In response to the second national lockdown in England, which is due to begin on 5 November 2020, the Coronavirus Job Retention Scheme (the “CJRS”) is being extended until December 2020, delaying the introduction of the Job Support Scheme (the “JSS”).
The HM Treasury press release provides an overview of the eligibility rules governing the extended CJRS and we understand that additional (more detailed) guidance is due to be issued shortly.
This note summarises the key details of the extended CJRS. It is correct at the time of writing on 2 November 2020.
- The extended CJRS started 1 November 2020 and will continue “until December” 2020. The precise end date is unclear (possibly to allow for a delay in the proposed end date of the national lockdown in England).
- Under the extended CJRS, the cost to employers of retaining workers will be reduced when compared with the scheme which ended on 31 October 2020. The level of the government grant towards employee wage costs will mirror that provided under the CJRS in August:
- The government will pay up to 80% of an employee’s normal pay for hours not worked (subject to a cap of £2,500 per month). Employers will be responsible for employers National Insurance and pension contributions.
- As with the original CJRS, employers can “top up” employee wages above the scheme grant at their own expense, if they wish to do so.
- With regard to employer eligibility:
- All employers (small or large; charitable or non-profit) with a UK bank account and UK PAYE schemes can claim the grant.
- As with the previous scheme, publicly funded organisations (such as maintained schools and academies) will not be eligible. They should continue to use public funding to pay employee wage costs. However, partially publicly funded organisations or those with a private income stream may be eligible where their private revenues have been disrupted (for example, in a school setting, private income streams related to catering or sports facilities lettings). All other eligibility requirements apply to these employers.
- The employer does not need to have previously used the CJRS.
- The employee eligibility criteria has been expanded to ensure that most new starters and existing employees are eligible.
- To be eligible, employees must have been on an employer’s PAYE payroll before midnight on 30 October 2020. This means a Real Time Information (RTI) submission notifying payment for that employee to HMRC must have been made on or before 30 October 2020.
- Employees do not need to have previously been furloughed under the CJRS.
- Flexible furlough will continue to be an option for those employers (such as schools) where there is a reduced demand as a result of the pandemic rather than a complete closure of the workplace. As a result, where appropriate, employees can work part-time and receive a furlough grant for unworked hours. In these circumstances, employers will continue to pay employees for hours worked in the normal way. Where there is no work available, eligible employees can be furloughed on a full-time basis.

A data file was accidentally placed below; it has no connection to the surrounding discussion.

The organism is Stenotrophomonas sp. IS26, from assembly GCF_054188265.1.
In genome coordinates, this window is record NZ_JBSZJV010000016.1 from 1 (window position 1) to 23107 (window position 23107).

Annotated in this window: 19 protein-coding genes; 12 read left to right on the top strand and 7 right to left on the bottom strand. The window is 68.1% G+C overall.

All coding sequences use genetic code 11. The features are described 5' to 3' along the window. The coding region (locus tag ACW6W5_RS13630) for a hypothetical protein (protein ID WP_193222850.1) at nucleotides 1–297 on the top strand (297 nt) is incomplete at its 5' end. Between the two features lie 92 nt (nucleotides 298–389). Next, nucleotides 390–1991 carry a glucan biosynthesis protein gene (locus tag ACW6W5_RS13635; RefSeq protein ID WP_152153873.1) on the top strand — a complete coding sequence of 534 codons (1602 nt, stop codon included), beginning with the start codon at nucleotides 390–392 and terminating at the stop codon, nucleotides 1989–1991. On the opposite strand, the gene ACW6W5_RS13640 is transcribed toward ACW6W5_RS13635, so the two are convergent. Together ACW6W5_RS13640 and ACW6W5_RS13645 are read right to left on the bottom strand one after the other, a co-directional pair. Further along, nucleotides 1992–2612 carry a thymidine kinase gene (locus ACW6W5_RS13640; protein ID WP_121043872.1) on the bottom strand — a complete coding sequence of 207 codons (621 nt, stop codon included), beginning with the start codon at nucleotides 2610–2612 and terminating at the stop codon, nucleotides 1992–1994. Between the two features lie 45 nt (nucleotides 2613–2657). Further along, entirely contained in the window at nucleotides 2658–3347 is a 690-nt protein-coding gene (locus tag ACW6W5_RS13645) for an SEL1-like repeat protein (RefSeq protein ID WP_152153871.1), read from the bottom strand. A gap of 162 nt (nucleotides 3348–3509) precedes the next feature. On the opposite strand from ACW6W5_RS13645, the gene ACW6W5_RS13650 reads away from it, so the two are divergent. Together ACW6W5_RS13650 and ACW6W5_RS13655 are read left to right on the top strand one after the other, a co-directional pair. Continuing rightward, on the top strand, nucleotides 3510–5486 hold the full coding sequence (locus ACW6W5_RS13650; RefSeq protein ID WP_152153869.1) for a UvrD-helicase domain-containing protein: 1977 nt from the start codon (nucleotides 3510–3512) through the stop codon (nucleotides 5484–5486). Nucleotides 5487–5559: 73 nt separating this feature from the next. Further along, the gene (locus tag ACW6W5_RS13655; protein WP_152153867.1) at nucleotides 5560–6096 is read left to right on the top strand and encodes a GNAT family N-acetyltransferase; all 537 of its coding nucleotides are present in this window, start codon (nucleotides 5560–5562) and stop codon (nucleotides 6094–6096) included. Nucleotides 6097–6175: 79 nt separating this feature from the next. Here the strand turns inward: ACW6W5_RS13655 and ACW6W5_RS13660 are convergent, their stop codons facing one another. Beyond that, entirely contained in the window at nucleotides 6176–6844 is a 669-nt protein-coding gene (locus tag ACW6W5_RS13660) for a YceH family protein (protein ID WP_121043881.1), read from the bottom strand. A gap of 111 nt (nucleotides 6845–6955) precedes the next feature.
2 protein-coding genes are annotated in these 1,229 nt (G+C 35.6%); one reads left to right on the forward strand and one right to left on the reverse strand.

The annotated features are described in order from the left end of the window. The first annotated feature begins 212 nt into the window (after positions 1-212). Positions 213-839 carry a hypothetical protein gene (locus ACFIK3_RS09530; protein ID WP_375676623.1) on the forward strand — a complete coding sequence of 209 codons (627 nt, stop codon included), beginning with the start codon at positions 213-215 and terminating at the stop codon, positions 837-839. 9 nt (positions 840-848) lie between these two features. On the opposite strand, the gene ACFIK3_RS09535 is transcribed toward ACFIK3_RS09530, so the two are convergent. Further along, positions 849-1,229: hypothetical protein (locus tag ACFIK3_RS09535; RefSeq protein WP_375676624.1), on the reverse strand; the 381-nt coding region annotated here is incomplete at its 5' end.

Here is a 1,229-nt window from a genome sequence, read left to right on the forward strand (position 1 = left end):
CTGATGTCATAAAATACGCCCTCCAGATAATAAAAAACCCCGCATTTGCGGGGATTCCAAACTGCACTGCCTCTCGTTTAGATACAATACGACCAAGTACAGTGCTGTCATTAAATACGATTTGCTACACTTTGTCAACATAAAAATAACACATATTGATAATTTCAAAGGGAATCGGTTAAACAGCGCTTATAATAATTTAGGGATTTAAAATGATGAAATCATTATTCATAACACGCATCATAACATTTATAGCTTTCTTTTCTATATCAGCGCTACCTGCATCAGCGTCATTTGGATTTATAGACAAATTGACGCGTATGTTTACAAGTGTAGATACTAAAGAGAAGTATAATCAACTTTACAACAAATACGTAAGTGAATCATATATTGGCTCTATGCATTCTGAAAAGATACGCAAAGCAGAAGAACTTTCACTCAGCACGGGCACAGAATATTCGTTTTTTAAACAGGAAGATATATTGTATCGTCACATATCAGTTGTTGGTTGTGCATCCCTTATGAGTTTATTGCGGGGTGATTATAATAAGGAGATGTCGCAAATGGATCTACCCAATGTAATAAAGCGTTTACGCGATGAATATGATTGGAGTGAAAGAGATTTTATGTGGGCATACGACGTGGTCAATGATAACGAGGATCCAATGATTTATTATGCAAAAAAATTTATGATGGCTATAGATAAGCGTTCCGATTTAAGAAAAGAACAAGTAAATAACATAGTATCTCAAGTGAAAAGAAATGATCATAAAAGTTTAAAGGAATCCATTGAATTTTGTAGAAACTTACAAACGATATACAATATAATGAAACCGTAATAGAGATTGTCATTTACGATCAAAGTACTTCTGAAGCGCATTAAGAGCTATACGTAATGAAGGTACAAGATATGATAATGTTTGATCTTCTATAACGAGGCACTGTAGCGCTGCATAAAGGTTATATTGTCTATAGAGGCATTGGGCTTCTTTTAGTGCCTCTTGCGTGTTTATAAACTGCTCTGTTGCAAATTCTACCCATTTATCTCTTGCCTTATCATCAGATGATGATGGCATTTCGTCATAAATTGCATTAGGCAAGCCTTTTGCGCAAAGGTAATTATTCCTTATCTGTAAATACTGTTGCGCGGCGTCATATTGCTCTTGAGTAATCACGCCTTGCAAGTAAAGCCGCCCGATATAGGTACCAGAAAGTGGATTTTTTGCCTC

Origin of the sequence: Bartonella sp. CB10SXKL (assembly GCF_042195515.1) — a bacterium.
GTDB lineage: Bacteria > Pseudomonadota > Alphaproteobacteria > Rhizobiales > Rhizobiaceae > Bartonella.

- When claiming the CJRS grant for furloughed hours, employers will need to report and claim for a minimum period of 7 consecutive calendar days.
- Following a short transition period where employers will be paid the government grant towards employee wage costs in arrears, employers will receive the grant upfront. We understand that there will be no gap in eligibility for support between the previously announced end date of the CJRS (i.e. 31 October 2020) and the extension.
- Crucially, just as with the previous CJRS, furlough arrangements will require the written agreement of each employee to the proposed change in their contractual terms. Without obtaining the agreement of staff, employers may be at risk of claims of breach of contract, unlawful deductions from wages and/or constructive dismissal as they will be failing to pay their employees in line with their contract of employment.
- The JSS will be introduced following the end of the extended CJRS (whenever that may be).
Initial considerations for schools
Can schools in England access government funding under the extended CJRS even though they will remain open during the lockdown period?
Yes, provided they meet the employer eligibility requirements referred to above. The extended CJRS is not intended to cover only those businesses that are forced to close as a result of the national lockdown in England (such as those in the hospitality sector).
Full-time furlough can be used in circumstances where there remains no work available for certain employees (such as bus drivers and lunchtime supervisors), assuming they still remain employed; whilst flexible (part-time) furlough will be appropriate for those roles where there is a reduced demand as a result of the pandemic.
What if schools have already agreed short-time working arrangements with employees under the JSS?
In anticipation of its launch on 1 November 2020, it is possible that some schools may have already agreed short-time working arrangements with certain employees under the JSS Open Scheme. We recommend that those schools contact affected employees as soon as possible to explain that the government has extended the furlough scheme and delayed the introduction of the JSS. Ask them to agree to a period of furlough leave instead (most likely a period of flexible furlough given that there is likely to be some work available).
What should schools do now?
We recommend that schools familiarise themselves with the details of the extended CJRS (particularly the employee eligibility requirements) and consider which employees may be able to benefit from the scheme.
Further guidance is expected imminently and we will update schools once it has been issued. For specific queries in the meantime, please get in touch.